king a worn trail in a brush-choked ravine.

On the way in, he jumped a big deer from its bed, running it across the road and onto the neighboring property. Thankfully, it was not the buck he was after.

David had a gut feeling that the drop-tine buck was using the ravine to pass between properties undetected, and the hunter wanted to be there come opening morning. On the night before the Wednesday firearms opener, David's daughter Misty and her husband Charlie came to visit for a week of deer hunting. No one got much sleep that night, knowing that the double-drop-tine buck was out there somewhere close to where they would all be hunting the next morning.

David poses with his daughter Misty shortly after the Breezy Hill Legend fell to his .30-06 slug on Nov. 30, 2005. Over the years, the Legend survived vehicles, poachers, tornadoes and the best efforts of numerous hunters.

On Wednesday, Nov. 30, the eager group woke to a hard frost and a stiff north wind with temperatures dipping to around 18 degrees. The three hunters drove to their spot and made their way to their stands. When it was time to part company, they bid each other good luck and went their separate ways. David headed to his stand alone, maneuvering through the darkness as best he could without a light. As he approached what should have been his destination, he realized that something wasn't right. He had gotten turned around.

He feared that if he didn't find his bearings quickly, he would contaminate the woods by leaving his scent all over the area. He knew this mistake could come back to haunt him later. He reached into his pocket and turned on the headlamp that his daughter Misty had given him. He soon found the place he needed to be and settled in for the wait.

The morning sky chased back the shadows and spilled its light down into the secluded ravine below. After some time, the cold began to bite miserably at David's hands and feet. He waited patiently, watching the ravine for any sign of movement, but the morning seemed uneventful. "The woods were eerily silent," he recalled. "Nothing was moving at all, not even the squirrels. Even the birds were quiet. I remember wondering if it was going to be one of those mornings when you just don't see a lot of deer movement."

Still he remained hopeful. If the buck passed David's way, the ravine would funnel the buck's movements along the well-worn trail below. David's eyes continued searching the frosty shadows for some time until he caught the cautious movement of a deer in the brush. As it sneaked closer through the tangle of saplings, David got a better look at it. Immediately, David knew he was looking down on the buck of a lifetime!

This was the chance he'd been waiting for! He pressed off the safety, shouldered his Remington 700 BDL .30-06, and aimed carefully. As he squeezed the trigger, the gun thundered and recoiled, shattering the silence. The buck tucked his tail and took off running, stopping momentarily to look back. Even though his bullet had passed through both lungs, David chambered another 180-grain Nosler Partition and dropped the buck in his tracks with a second shot. Shaking with excitement, David continued to hold the gun on the buck until he was at its side.

It was only 7:20 a.m. David knelt down and lifted the heavy rack from the grass, staring in shock at the buck's massive antlers. The Legend had forked brow tines with drop tines on both sides coming down off the beam below the G-3s. David could see that the unbelievable spread was pushing 30 inches! David had finally done it. He had killed "The Breezy Hill Legend"!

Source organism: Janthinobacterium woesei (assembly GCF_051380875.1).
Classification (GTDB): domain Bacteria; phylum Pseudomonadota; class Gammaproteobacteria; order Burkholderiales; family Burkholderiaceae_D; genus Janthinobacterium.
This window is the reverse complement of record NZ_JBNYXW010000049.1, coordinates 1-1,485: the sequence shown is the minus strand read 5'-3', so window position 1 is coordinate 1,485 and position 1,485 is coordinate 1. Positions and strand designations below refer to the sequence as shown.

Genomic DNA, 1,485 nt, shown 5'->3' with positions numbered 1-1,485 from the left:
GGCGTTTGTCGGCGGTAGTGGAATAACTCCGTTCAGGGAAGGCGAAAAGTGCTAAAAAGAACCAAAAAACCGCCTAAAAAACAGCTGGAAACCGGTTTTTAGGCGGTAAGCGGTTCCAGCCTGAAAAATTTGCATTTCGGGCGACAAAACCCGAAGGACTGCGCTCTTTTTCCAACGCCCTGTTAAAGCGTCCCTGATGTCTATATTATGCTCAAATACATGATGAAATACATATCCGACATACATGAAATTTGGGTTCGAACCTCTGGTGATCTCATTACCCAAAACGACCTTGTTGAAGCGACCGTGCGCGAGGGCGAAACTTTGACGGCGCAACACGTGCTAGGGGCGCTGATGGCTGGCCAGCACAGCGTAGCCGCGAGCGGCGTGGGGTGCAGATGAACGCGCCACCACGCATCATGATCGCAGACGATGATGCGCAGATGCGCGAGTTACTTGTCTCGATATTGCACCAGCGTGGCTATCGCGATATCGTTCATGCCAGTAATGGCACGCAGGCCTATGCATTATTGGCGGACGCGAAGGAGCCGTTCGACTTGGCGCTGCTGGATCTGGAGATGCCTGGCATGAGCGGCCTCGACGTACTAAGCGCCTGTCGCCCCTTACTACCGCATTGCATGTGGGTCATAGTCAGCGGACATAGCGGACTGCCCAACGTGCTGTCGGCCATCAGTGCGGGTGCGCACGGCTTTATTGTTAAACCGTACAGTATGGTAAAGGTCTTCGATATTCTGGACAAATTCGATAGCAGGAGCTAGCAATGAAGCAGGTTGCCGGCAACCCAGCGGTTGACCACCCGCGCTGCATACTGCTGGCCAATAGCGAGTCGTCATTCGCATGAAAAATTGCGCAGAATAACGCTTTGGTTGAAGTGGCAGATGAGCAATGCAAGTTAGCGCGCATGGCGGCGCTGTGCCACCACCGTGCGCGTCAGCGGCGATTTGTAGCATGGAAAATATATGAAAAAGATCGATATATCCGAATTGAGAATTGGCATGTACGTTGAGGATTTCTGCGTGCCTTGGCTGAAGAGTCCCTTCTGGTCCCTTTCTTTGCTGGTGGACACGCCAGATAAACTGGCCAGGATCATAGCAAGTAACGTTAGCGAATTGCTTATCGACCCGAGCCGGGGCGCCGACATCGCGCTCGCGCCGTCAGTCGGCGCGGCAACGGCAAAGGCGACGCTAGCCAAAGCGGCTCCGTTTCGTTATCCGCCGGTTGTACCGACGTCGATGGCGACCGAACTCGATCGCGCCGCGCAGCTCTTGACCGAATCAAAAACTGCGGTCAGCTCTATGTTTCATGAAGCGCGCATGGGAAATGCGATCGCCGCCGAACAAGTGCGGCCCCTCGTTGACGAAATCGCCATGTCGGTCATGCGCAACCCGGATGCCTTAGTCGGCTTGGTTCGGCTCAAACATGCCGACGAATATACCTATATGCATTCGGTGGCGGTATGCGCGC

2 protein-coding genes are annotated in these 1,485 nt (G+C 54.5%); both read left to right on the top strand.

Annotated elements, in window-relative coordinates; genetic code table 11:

Scorable Points:14 (6R, 8L)TOTAL LENGTH OF ABNORMAL POINTS: 17 5/8
Tip-To-Tip Spread:25 3/8
Greatest Spread:29 1/8
Inside Spread:27 0/8
Main Beam25 4/826 5/81 1/8
1st Point (G-1)7 4/86 4/81 0/8
2nd Point (G-2)10 3/810 7/84/8
3rd Point (G-3)8 6/89 7/81 1/8
4th Point (G-4)--3 2/83 2/8
1st circ. (H-1)5 6/86 0/82/8
2nd circ. (H-2)4 6/85 2/84/8
3rd circ. (H-3)5 1/85 6/85/8
4th circ. (H-4)4 1/84 7/86/8
TOTALS:72 2/879 0/89 1/8
Gross Typical Score:168 6/8
Subtract side-to-side differences:-9 1/8
Add abnormal points+17 5/8
TAKEN BY: David Strukel, DATE: November 30, 2005, LOCATION: Crawford County, Kansas

David's first step was to call his wife Deborah and share the good news with her. He had not only killed a record-class deer, but he had also killed the big buck he had been after. The last piece to the puzzle was now in place, and the picture was beautiful!

Misty and Charlie had heard the shots and soon stood at David's side admiring the magnificent animal. The three proud hunters loaded the deer and headed for an area sporting goods store to get pictures. The big rack towering above the pickup bed in the parking lot quickly drew a crowd of admirers. By the time David pulled into his driveway, his yard was full of hunters with cameras who had already heard the news.

Later, two wildlife biologists examined the deer and determined it to be at least 7'‚1/2 years old. The buck's side molars had been worn down to the gums, and his body was thin and gaunt. The deer had obviously passed his prime.

While skinning out the buck, David noticed a calcified growth on the animal's neck. After digging around, he was able to extract a .22-caliber slug that a poacher had fired into the buck a year or two earlier. That poacher had been only centimeters away from robbing David of the joy that comes from hard-earned success. Such a deer deserved a lot better than dying at the hands of a poacher.

Over the years, The Breezy Hill Legend had survived vehicles, poachers, F4 tornadoes, and the intentions of countless hunters. But in the end, it was a hard-working woodcutter who finally laid the buck to rest. In an area inundated with out-of-state hunters, it seemed a fitting ending for a respectable buck and a local man who never gave up on his dream to harvest a record-class animal. Sometimes, good things come to those who wait!